For years we’ve seen all sorts of microcontroller-friendly WiFi modules but none of them were really Adafruit-worthy. Either they were too slow, or too difficult to use, or required signing an NDA, or had limited functionality, or too expensive, or too large. So we shied away from carrying any general purpose microcontroller-friendly WiFi boards.
The CC3000 hits that sweet spot of usability, price and capability. It uses SPI for communication (not UART!) so you can push data as fast as you want or as slow as you want. It has a proper interrupt system with IRQ pin so you can have asynchronous connections. It supports 802.11b/g, open/WEP/WPA/WPA2 security, TKIP & AES. A built in TCP/IP stack with a “BSD socket” interface. TCP and UDP in both client and server mode, up to 4 concurrent sockets. It does not support “AP” mode, it can connect to an access point but it cannot be an access point.
We wrapped this little silver modules in a tidy breakout board. It has an onboard 3.3V regulator that can handle the 350mA peak current, and a level shifter to allow 3 or 5V logic level. The antenna layout is identical to TI’s suggested layout and we’re using the same components, trace arrangement, and antenna so the board maintains its FCC emitter compliance (you’ll still need to perform FCC validation for a finished product, but the WiFi part is taken care of). Even though it’s got an onboard antenna we were pretty surprised at the range, as good as a smartphone’s.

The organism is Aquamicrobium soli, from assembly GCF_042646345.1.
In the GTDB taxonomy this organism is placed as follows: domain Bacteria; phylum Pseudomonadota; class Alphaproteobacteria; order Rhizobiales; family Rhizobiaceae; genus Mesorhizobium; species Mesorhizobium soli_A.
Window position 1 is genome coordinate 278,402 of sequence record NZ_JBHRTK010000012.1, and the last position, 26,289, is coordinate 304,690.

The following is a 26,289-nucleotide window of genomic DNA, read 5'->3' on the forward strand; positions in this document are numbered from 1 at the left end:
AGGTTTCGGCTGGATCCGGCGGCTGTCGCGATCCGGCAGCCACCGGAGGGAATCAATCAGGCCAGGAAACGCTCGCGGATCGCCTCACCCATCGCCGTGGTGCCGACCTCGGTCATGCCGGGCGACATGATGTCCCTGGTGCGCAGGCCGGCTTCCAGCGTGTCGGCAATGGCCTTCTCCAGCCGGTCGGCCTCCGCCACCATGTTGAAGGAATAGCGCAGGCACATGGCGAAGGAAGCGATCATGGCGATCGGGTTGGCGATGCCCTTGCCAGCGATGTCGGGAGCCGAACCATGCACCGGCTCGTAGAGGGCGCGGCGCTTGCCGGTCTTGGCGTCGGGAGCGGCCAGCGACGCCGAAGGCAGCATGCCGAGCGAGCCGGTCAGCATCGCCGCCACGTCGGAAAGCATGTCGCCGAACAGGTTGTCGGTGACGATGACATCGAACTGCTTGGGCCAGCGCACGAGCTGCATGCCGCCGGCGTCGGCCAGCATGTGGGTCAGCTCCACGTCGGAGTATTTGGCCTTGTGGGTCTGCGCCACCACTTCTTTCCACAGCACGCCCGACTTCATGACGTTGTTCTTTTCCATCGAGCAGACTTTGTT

Each order comes with one fully assembled and tested breakout and a small stick of header you can use to solder in and plug into a breadboard. We don’t have a detailed tutorial yet but to get you started, we’ve got a fully working Arduino library that is based off of TI’s codebase but adapted for use with the AVR. We also have example code showing how to scan the SSID’s, connect to your access point and run DHCP, do a DNS lookup to IP address, ping a site and connect to a remote TCP socket such as a website and print out the page.Related
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